But remember, focus on understanding the questions that the audience needs an answer for rather than providing answers for questions they didn’t have in the first place. When they’re asking questions, you are the audience; thus, if you didn’t understand a question, ask them to clarify.

3. Asking your manager for a raise

There are conversations where you know your audience, but you can’t simply overcommunicate, and 100% want to leave as little room as possible for further questions. Such as asking for a raise — the first time I asked for a raise, holy moly macaroni, I was shaking.

The best way to prepare yourself for such serious and critical conversations is to structure your communication. Present the context or thesis of what you will talk about at the start, then follow up by describing the subject and finalizing the expected outputs, a summary, or a conclusion. Examples:

  • Thesis — Hey, manager Foo. I want to talk about compensation. Do you have a couple of minutes?
  • Description — I think I’m underpaid. I’ve looked into the data online and talked to my peers. Here’s all the data that I found (…). In addition, here’s a list of all my achievements for the past couple of quarters (…).
  • Conclusion — And therefore I’m requesting a raise.

Asking for a raise may be daunting, and it may not get any easier over time. But, if you prepare yourself with a proper structure, and on top of that, you back yourself up with data, you’re golden 💰🏆

4. Telling a team member their feature is flawed

Whether you’re a tester, a developer, or a product owner, there’s going to be a time where you’ve got to tell a peer of yours that the feature they worked on for how many hours is flawed. You’re criticizing people’s work, and this is a sensitive subject.

As test engineers, we’re the ones doing this the most amongst our peers. It is particularly crucial to be aware of your intonation when communicating such feedback — it is what you say, but it’s also the way you say it.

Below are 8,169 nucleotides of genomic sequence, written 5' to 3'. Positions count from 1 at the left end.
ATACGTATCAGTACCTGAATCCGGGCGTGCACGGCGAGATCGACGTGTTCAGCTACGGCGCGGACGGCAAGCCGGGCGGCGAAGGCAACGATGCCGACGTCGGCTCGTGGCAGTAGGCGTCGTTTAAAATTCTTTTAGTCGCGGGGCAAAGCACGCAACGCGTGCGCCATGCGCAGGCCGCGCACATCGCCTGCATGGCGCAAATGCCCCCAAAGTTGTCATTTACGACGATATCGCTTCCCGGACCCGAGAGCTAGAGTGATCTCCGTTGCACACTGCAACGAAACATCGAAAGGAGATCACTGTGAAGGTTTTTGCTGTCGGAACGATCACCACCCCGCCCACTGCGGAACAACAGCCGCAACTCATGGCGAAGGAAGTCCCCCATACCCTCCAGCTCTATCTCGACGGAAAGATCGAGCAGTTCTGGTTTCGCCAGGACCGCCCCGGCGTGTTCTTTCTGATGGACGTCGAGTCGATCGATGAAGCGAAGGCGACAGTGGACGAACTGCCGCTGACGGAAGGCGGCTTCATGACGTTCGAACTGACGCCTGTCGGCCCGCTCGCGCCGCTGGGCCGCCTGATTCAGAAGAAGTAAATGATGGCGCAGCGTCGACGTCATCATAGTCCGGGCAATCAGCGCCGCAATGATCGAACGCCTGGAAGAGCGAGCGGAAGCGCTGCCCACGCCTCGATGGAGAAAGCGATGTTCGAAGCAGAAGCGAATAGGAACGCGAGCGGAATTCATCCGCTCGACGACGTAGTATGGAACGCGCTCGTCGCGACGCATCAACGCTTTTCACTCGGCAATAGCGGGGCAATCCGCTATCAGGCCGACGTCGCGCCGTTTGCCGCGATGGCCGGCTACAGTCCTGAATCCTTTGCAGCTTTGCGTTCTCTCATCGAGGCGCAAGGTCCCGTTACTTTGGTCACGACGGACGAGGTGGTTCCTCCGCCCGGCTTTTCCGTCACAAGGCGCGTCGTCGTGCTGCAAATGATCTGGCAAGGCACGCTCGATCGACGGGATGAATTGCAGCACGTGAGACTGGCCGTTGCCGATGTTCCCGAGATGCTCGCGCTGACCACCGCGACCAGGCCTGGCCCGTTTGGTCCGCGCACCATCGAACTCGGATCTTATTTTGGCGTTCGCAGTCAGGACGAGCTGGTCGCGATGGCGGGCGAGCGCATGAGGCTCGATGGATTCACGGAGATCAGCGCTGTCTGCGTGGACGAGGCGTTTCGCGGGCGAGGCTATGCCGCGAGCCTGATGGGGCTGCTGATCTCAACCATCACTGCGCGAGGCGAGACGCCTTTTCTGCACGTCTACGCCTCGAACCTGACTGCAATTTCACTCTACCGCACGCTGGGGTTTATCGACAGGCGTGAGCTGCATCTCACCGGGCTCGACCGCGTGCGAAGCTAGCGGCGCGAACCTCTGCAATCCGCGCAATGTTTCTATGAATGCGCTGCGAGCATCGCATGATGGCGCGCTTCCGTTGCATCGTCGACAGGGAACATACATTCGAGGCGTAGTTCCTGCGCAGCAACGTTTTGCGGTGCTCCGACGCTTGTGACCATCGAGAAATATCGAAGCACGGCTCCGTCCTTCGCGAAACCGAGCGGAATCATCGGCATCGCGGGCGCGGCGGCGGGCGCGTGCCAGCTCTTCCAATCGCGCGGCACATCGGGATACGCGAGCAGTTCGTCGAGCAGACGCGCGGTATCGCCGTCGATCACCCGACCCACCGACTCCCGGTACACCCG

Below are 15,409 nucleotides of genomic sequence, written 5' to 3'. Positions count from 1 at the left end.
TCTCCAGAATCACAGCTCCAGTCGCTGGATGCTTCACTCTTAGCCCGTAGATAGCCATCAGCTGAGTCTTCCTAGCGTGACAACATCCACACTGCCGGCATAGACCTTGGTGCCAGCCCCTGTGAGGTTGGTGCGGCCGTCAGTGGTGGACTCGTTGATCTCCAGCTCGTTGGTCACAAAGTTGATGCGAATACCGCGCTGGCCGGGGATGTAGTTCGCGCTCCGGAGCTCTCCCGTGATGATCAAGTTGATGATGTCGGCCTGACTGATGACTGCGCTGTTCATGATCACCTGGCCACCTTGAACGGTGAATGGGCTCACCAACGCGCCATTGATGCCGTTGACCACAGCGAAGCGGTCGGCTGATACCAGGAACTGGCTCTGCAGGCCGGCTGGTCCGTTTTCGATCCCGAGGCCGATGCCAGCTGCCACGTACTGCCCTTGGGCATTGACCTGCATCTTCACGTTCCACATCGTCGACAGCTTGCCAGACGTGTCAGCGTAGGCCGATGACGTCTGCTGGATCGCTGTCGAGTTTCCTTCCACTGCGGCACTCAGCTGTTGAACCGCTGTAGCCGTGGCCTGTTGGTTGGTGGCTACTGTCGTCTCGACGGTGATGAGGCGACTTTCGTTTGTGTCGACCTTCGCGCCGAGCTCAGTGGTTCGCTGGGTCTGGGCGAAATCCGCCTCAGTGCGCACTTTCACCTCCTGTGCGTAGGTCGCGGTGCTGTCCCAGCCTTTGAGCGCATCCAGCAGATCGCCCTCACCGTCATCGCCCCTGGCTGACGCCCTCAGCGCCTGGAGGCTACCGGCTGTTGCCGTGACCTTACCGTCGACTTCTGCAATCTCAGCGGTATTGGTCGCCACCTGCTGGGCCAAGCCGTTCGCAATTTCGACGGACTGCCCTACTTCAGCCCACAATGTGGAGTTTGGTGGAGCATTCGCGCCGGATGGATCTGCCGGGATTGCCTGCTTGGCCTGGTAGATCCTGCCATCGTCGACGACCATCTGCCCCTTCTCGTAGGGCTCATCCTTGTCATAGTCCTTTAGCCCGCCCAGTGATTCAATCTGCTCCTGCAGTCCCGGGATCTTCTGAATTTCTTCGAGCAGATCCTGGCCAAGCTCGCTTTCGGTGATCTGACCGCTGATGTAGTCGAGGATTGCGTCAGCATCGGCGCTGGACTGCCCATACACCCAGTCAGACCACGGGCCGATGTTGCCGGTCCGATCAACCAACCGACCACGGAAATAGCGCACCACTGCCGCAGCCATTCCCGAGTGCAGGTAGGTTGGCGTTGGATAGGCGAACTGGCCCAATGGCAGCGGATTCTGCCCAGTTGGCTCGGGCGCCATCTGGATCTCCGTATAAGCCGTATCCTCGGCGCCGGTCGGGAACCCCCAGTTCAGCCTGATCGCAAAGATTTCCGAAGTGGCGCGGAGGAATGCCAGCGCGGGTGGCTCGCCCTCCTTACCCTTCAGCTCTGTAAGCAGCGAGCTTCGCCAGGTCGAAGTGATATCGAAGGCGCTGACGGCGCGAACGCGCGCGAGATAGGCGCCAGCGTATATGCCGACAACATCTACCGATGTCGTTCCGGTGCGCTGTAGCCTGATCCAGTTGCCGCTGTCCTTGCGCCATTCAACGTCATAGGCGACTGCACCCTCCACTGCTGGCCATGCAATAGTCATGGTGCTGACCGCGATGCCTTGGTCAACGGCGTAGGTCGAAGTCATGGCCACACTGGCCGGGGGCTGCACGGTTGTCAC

Your voice is an incredible instrument. Use intonation, gestures, and posture to ensure that everyone in the room understands when you’re providing feedback, whether being sarcastic, telling a joke, or being serious.

Although verbally it may be more accessible, intonation in non-verbal communication also needs to be captured in a remote and virtual world. Make usage of emojis, punctuation, and clarify your intentions. Examples:

  • Careless — Hey Joe. The feature you’re working on is not good yet. Check the comments. I am sending it back.
  • Caring — Hey Joe! The feature you’re working on has some issues 🙊🙈 It works, though 🙏 but needs some redoing. I left a couple of comments to guide you. I am sending it back. Let me know if you need anything else from my side.

Be aware that people work truly hard to get their work done. If by any means you feel otherwise, guide the conversation to understand if there’s anything wrong instead of jumping to conclusions. Examples:

  • Awful— Hey Joe. You’re not getting it. It’s still wrong.
  • Exceptional — Hey Joe. I’ve noticed that the feature you’re working on is still not behaving as intended. Is everything alright with you? Any blockers? How can I help you? 💪

This actually happened to me, where I was going back and forth with a feature with a peer of mine for quite some time. But then I asked, “Is everything alright?” instead and it got us to talk about some personal issues of theirs. Fate or no fate, a couple of days went by, and the feature came in flawless ✨

Conclusion

On top of such a remote and virtual world, as modern and agile test automation engineers, we’re now communicating more than we were ever before.

Suitable communication is more than a soft skill. It’s a tough skill that may single-handedly make you exceed within your professional path. And, like any other skill, you can master communication.

Nonetheless, keep in mind that people work hard for their goals, but we all have our bad days (check out the article on the dark side of being a test automation engineer). Thus, take these examples as a piece of sharable knowledge that you tweak and apply according to your personality, occasion, and taste while respecting and caring for your peers.

Clap yourself if you read it all. You’re a champion.

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Hey, my name is Sérgio and I’m a Test Automation Engineer by trade. Here you’ll find short and straight to the point articles related to my craft.